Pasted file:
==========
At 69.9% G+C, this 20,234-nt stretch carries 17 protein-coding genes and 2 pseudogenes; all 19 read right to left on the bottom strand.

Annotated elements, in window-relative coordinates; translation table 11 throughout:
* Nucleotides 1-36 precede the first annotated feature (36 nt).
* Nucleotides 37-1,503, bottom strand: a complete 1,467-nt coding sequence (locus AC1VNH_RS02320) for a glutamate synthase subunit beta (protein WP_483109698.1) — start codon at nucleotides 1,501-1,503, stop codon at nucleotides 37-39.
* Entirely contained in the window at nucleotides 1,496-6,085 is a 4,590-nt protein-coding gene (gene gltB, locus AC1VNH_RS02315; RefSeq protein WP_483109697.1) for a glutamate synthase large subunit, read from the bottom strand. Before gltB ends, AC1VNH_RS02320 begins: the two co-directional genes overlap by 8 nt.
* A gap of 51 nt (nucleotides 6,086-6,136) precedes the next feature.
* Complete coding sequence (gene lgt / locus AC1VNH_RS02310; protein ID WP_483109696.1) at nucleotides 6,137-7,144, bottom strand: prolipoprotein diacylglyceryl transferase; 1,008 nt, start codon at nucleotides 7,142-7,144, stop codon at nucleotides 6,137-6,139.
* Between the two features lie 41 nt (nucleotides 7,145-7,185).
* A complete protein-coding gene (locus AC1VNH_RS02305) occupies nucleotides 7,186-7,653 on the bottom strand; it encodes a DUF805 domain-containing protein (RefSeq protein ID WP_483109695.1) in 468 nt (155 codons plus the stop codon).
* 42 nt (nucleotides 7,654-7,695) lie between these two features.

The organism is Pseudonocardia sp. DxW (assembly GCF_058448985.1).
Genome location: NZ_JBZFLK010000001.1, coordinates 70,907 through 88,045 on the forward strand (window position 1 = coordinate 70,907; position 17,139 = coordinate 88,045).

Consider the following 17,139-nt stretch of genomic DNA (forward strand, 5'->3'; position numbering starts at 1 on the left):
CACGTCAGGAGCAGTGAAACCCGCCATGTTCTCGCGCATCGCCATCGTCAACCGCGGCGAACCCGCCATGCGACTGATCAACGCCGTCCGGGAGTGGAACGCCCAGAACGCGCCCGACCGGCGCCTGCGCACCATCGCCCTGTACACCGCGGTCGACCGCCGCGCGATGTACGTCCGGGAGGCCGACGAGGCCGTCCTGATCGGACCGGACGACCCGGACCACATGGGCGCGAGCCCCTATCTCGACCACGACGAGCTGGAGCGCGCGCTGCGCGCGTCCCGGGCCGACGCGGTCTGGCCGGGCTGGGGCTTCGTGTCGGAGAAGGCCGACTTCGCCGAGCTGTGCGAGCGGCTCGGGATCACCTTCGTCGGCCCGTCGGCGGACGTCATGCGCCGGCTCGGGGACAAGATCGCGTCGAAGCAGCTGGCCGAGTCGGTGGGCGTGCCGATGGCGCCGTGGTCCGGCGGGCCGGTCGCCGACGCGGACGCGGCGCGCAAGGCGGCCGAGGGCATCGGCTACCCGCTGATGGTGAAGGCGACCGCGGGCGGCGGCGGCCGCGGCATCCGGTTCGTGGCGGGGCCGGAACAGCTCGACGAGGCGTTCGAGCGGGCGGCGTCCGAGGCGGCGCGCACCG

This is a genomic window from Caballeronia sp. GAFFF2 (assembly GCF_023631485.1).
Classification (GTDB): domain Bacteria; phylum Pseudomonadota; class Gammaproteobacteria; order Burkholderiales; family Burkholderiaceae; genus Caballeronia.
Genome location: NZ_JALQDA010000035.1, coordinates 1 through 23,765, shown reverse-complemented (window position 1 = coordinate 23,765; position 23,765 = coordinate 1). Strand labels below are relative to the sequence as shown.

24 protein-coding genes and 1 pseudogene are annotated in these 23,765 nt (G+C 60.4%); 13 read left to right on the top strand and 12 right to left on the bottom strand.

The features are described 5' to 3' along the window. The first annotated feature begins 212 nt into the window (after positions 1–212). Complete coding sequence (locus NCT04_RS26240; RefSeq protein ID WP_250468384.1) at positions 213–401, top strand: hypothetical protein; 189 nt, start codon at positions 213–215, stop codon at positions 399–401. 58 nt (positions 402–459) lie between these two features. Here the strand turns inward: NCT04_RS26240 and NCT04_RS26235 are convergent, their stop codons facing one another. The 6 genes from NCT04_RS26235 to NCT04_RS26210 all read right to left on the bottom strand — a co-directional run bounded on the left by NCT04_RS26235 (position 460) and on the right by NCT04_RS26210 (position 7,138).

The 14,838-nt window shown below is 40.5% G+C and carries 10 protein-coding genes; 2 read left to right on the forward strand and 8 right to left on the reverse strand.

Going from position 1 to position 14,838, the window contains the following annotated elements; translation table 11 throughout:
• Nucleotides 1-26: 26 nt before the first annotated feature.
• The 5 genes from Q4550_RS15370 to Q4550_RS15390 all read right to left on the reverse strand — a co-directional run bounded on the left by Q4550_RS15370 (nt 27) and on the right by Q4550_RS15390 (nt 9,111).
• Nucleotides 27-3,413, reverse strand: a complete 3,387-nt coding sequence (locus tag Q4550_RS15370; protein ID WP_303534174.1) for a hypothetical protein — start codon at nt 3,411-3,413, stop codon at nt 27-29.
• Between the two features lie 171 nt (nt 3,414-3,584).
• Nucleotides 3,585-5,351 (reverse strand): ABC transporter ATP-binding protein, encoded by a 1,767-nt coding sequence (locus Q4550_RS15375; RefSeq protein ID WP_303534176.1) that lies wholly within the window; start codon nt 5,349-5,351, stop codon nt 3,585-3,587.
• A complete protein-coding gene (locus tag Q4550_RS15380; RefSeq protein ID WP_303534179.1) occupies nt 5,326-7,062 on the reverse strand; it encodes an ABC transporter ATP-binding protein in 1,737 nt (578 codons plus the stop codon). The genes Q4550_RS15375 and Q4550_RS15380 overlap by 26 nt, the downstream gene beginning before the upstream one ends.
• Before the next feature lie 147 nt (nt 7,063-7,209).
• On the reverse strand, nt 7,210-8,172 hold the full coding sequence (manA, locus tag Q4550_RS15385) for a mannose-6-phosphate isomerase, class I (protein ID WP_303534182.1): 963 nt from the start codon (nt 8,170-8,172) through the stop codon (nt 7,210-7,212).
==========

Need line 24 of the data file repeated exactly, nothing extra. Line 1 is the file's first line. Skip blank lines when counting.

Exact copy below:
• Nucleotides 27-3,413, reverse strand: a complete 3,387-nt coding sequence (locus tag Q4550_RS15370; protein ID WP_303534174.1) for a hypothetical protein — start codon at nt 3,411-3,413, stop codon at nt 27-29.